The psychiatrist suggested a few different avenues I could seek - therapy being the first specifically cognitive behavioral therapy (CBT), medication, local youth groups, he also provided modules to work through on my own time - I will link them at the bottom. After our appointment I wanted to take some time to think and digest all the information. I told myself you have the weekend to wallow and feel bad for yourself, but that's it. Come Monday you are grabbing this disorder by the balls and doing what you need to do. So that's exactly what I did - I stayed in that weekend, ordered food, watched movies, cried, and napped... A LOT. That Monday after work I started to read the modules on my iPad to get a sense of what I needed to do, during my breaks of reading I started to research therapists in my area.
About a month later I saw my family doctor to go over all the notes from the psychiatrist, we chatted about medication and she said it wouldn't hurt to try so she gave me a month's supply of Celexa. Starting out she wanted me on the 10mg and then I would move up to 20mg (which I am now taking). After my doctor's appointment I sent a whack of emails to therapists I was interested in having a consultation with. There was one woman that really stuck out to me so I called her and left her a voicemail, she called me back and we set up a consultation for that night. I was so nervous, yet excited that I was finally getting back into therapy and starting the necessary steps to coping with my anxiety. Our consultation was set for 8pm, she was supposed to call me - around 8:05pm I gave her a call, in 5 minute intervals I would try again until it hit 8:30pm and I gave up. She never answered. I thought to myself "so you're telling me one of the things you specialize in is anxiety, yet you just left someone who has JUST been diagnosed completely hanging? No cancellation, or rescheduling, just don't pick up the phone? This has gotta be a joke." It was SO hard not to just throw in the towel and give up, but I decided not to - I used the next 30 mins throwing out a few more emails to therapists I thought would be a good fit. The next day I got an email response from a lady named, Emma - her response made me feel accepted and heard. We chatted on the phone that night for about 30 minutes to get a sense of each other and determine whether we would be a good fit for each other. I explained to her that I was looking for a therapist that could offer me one-on-one sessions, someone that had experience with anxiety disorders, past trauma and someone that could help me navigate coping mechanisms to proceed with everyday life. Two weeks later I had my first appointment with Emma, it was comfortable and relatively easy to start opening up. Since it was only the first appointment, I really just got to scratch the surface on how my anxiety affects my day to day life and the way I feel I experience the symptoms because everyone feels it differently. My first appointment was right before the holidays which for me personally is an extremely exhausting time - but I was thankful that I could ask for professional advice on how to manage my holiday chaos without it feeling so overwhelming. I just find the holidays can be so stressful with the pressure of buying gifts, contributing food, so much socializing. I found carving out some downtime to myself each day whether I did anything during that time didn’t matter. Some days I would just lay down that would give me some energy to get through the next day of events. Alcohol seems to be at every events but I really didn’t indulge too much because I wanted to be as present as possible.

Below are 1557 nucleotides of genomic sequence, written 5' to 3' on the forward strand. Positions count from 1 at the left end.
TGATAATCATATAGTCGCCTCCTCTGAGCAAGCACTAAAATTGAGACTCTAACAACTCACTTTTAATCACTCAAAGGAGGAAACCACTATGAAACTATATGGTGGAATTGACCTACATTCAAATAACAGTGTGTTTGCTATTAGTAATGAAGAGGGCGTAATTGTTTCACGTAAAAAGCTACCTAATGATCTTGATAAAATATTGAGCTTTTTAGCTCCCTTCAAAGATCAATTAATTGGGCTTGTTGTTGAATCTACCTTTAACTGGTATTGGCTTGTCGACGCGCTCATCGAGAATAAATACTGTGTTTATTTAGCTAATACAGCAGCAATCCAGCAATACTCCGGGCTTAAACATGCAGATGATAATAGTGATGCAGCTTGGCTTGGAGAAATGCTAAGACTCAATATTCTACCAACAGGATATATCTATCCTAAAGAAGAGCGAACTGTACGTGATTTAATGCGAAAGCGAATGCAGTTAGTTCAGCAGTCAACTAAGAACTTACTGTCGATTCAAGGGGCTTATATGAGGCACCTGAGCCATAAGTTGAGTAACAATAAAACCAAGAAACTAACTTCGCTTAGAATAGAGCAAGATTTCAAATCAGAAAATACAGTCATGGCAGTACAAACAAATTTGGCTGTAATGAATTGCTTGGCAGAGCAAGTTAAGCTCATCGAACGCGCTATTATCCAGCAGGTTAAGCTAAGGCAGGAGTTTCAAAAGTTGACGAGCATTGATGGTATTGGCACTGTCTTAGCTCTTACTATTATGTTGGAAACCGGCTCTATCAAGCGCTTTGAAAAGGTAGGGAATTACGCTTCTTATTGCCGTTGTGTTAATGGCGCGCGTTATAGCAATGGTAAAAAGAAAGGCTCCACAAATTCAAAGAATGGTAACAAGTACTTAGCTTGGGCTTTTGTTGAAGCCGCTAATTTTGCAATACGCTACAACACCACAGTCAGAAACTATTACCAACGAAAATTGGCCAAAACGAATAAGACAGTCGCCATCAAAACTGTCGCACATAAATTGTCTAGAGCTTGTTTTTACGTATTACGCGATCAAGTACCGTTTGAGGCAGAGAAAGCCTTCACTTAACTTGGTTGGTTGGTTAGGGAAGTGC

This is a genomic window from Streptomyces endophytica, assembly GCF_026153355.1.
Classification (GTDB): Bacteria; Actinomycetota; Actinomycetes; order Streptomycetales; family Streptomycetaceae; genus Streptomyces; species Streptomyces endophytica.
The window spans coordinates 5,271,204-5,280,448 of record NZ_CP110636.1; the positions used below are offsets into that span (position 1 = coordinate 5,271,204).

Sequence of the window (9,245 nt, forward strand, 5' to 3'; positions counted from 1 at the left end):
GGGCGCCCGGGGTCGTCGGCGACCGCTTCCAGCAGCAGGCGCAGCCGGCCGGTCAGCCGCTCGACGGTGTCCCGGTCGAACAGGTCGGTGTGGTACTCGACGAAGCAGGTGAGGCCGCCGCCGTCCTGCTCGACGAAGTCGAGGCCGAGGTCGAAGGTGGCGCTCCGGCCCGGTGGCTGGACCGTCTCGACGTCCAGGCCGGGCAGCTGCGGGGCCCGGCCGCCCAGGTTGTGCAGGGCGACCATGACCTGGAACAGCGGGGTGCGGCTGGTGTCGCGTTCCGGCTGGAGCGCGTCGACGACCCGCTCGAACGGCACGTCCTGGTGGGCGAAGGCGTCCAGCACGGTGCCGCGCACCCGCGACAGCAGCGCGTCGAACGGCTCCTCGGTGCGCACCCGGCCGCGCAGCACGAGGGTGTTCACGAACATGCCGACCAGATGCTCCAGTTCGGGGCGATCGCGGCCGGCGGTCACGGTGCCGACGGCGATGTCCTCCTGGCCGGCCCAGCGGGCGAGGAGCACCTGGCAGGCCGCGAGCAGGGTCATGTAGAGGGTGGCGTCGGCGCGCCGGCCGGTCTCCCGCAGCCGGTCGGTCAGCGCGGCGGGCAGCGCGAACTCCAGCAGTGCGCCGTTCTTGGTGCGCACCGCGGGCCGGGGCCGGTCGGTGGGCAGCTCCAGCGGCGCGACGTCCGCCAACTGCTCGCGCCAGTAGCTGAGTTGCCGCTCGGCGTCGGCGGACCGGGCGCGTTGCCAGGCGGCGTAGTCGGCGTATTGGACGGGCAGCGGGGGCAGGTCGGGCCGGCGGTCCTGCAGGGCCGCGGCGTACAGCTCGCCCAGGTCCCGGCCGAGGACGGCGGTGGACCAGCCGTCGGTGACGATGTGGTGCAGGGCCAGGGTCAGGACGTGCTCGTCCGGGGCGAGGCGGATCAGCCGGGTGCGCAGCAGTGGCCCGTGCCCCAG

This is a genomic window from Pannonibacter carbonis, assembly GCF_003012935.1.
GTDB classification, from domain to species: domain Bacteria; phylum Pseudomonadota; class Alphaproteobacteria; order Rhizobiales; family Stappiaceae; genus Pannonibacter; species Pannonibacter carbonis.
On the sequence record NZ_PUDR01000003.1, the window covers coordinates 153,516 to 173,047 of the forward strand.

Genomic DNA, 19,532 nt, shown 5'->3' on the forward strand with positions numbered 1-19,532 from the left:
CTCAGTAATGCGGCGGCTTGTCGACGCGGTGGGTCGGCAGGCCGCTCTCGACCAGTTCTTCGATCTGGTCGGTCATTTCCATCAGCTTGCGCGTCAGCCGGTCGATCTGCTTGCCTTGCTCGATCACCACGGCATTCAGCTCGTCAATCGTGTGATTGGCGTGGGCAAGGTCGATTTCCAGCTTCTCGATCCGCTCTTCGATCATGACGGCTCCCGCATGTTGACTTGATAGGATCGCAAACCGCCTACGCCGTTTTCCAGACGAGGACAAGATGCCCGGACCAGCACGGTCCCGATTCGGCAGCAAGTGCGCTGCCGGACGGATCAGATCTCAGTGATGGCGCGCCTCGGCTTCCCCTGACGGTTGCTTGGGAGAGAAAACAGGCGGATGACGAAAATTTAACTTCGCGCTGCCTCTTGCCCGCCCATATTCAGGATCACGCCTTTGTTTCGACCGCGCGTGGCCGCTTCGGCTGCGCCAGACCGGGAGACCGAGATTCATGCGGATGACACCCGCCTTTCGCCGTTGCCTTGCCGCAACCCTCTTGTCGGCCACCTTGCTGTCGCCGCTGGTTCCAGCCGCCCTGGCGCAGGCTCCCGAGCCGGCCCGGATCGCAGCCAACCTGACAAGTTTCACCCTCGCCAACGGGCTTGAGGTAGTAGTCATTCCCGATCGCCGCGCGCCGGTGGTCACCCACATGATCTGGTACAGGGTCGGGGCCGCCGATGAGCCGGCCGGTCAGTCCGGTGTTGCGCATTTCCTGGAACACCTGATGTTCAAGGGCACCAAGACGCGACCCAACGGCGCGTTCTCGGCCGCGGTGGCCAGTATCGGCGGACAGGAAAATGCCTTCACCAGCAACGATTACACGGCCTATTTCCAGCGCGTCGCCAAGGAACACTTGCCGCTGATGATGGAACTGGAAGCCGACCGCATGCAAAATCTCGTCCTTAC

Going back to work after a much needed 12 day break was extremely difficult, it definitely took some time getting used to. After about 2 full weeks back I finally found I was back in a good routine with work, going to the gym, meal prepping, etc. So now after getting back into the swing of things, experiencing two therapy appointments, taking steady medication - I feel confident about the coping mechanisms I have learned so far. I am looking forward to continue my learnings on how to navigate my GAD during day-to-day life. It's extremely easy to get down on yourself and feel different once you've been diagnosed - I found myself feeling exposed and I thought that my anxiety defined who I am. It's taken me a few months to realize that my anxiety is just a part of who I am, but I amount to so much more than just anxiety. I am a smart, driven, caring, funny, family and friend loving soul - my anxiety may make me a little different but at the end of the day I am still human and deserve to have a life full of love and laughs just like anyone else. I may have to work a little harder to stay focused on what's important but that's okay because I can do this 💪.
If you are struggling please don't struggle in silence - we all deserve the proper support and care. #MENTALHEALTHMATTERS
Thanks for reading, until next time!